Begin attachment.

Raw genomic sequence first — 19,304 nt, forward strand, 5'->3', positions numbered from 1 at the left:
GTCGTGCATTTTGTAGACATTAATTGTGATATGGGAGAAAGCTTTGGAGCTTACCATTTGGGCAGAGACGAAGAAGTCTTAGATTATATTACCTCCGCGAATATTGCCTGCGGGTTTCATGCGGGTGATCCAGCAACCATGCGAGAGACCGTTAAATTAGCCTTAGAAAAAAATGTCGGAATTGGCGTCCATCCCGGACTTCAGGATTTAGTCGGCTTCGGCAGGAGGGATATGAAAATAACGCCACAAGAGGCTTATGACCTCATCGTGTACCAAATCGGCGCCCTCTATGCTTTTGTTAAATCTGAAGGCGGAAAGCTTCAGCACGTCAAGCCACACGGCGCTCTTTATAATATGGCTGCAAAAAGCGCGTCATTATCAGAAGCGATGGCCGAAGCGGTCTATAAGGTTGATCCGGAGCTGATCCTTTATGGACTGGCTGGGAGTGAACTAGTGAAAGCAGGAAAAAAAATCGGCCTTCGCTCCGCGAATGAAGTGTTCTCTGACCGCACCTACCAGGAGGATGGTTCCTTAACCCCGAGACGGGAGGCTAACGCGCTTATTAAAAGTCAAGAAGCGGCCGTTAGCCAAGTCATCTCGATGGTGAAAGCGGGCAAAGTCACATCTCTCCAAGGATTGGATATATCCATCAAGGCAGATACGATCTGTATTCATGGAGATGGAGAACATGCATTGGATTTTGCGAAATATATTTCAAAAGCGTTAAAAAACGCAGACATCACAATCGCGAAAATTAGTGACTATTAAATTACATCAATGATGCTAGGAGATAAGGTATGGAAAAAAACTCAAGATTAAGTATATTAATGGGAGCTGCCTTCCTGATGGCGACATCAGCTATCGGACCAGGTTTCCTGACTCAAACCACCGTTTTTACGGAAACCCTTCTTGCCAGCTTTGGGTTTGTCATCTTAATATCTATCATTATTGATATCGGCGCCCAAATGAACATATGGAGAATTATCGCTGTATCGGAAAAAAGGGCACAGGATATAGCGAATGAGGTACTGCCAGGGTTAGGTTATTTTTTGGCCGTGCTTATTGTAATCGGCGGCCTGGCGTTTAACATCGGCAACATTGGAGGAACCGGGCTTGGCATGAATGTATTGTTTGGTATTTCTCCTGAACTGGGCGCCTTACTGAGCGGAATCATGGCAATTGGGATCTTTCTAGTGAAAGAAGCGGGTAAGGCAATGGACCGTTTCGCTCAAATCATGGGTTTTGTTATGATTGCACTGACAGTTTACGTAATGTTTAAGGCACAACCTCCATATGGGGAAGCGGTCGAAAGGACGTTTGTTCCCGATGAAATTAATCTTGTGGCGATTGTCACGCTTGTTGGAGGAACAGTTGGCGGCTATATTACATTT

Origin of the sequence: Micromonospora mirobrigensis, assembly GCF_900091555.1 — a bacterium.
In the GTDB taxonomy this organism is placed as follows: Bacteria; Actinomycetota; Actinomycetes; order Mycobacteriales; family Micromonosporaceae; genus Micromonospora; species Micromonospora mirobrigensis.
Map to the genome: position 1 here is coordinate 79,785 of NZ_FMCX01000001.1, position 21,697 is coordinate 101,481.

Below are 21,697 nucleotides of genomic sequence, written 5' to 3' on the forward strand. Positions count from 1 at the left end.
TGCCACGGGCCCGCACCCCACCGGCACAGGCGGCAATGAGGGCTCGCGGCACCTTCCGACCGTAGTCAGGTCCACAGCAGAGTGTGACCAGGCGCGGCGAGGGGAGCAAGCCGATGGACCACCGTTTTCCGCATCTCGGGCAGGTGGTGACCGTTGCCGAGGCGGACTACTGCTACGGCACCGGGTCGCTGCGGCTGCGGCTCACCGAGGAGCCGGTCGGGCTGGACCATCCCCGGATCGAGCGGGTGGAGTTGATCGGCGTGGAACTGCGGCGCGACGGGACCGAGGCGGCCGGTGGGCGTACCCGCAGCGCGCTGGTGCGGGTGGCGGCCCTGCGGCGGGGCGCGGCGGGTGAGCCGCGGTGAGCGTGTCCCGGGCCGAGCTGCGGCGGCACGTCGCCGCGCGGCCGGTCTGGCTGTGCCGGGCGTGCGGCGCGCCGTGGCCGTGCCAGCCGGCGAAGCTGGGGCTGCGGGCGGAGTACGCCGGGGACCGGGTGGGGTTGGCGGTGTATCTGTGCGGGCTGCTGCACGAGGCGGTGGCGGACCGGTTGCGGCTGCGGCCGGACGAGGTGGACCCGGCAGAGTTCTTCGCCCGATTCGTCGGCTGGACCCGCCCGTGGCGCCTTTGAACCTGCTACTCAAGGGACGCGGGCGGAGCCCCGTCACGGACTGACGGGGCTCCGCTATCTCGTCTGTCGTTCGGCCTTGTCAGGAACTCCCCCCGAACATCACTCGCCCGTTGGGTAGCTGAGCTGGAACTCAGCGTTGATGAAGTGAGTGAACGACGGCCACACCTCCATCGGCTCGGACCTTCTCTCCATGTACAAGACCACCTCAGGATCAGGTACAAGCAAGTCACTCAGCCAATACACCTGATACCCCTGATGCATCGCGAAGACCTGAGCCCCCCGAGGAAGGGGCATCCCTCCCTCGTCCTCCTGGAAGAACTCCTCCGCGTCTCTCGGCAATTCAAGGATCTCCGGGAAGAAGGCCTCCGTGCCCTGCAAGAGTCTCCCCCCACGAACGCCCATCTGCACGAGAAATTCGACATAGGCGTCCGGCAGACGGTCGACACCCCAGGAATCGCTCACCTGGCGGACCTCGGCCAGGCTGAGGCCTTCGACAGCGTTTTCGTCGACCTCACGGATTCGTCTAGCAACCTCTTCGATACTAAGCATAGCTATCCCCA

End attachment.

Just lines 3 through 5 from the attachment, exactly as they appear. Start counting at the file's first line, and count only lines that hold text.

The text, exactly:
Origin of the sequence: Micromonospora mirobrigensis, assembly GCF_900091555.1 — a bacterium.
In the GTDB taxonomy this organism is placed as follows: Bacteria; Actinomycetota; Actinomycetes; order Mycobacteriales; family Micromonosporaceae; genus Micromonospora; species Micromonospora mirobrigensis.
Map to the genome: position 1 here is coordinate 79,785 of NZ_FMCX01000001.1, position 21,697 is coordinate 101,481.